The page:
In instance where a drug company funds it's own clinical trials, it is required to submit the drug/therapy/vaccination to a study by groups unknown to them until publication. I just pulled the first study I could find on that vaccine forgive me.


Where are the studies that study unvaccinated children against vaccinated children for up to 20 years checking for incidence of autoimmunity, diabetes, asthma etc and are funded and checked independently?

There are none.


The reason there are none is two-fold. First, using children in medical studies is ethically dubious. Secondly, witholding treatment for a medical study is illegal when the treatment has been documented to prevent a fatal condition, or when the health of the patient is at risk. This is why most vaccination studies are performed in adults who are either outside the "risk zone" for such diseases, or who can give informed consent to having a treatment withheld. Additionally, as per my point above, giving a vaccine and then following a cohort for 20 years introduces the confounders of environment, diet, location, heritage, and ethnicity.

Again, you are showing a profound misunderstanding of the reality of medical science. I encourage you, as you seem genuinely interested in the topic, purchase a few textbooks on medical epidemiology and medical ethics. The things you're "demanding" be done are simply not realistic in a live, medical setting.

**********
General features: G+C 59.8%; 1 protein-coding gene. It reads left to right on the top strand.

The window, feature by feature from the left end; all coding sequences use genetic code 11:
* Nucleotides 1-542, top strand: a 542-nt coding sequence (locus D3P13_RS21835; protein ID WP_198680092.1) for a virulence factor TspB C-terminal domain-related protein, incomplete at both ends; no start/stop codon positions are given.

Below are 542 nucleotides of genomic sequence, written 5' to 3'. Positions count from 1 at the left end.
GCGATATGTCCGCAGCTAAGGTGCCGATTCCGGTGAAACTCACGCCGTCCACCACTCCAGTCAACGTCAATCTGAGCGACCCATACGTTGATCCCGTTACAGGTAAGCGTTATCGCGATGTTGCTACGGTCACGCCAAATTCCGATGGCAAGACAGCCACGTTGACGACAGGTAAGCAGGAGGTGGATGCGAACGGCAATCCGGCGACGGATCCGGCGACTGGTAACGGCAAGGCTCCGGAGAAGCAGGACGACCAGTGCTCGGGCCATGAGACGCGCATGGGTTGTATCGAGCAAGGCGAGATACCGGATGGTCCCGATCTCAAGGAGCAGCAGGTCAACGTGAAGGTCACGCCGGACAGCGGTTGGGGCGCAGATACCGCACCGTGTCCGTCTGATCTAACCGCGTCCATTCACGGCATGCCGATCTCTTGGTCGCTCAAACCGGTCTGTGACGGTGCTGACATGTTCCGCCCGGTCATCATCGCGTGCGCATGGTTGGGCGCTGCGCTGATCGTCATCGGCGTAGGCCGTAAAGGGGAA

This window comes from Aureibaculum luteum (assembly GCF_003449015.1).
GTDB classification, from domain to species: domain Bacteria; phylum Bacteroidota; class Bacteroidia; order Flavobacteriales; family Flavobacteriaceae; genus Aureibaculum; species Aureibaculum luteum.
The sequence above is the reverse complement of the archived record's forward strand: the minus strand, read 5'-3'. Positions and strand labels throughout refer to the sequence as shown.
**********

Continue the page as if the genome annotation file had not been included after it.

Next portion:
posted on May, 2 2010 @ 11:58 PM
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Originally posted by Horza
reply to post by VneZonyDostupa
 


Ok, I see what your saying about mortality rates. Still, that's how my sources are wording it and arguing about it is, as you said earlier, arguing over semantics.


I said you were arguing about semantics. Your source, however, was just flat out incorrect.


So lets get to the crux of the matter.

We are not talking about those that have developed cancer.

The vaccination will not reduce the mortality rate of those that develop cancer either.


Again, not true. The HPV vaccine has been shown in a few studies to retard the rate of metastasis in cervical mucosa of women who are currently HPV+, as it prevents co-infection (an event which increases the chance of developing cancer in this instance).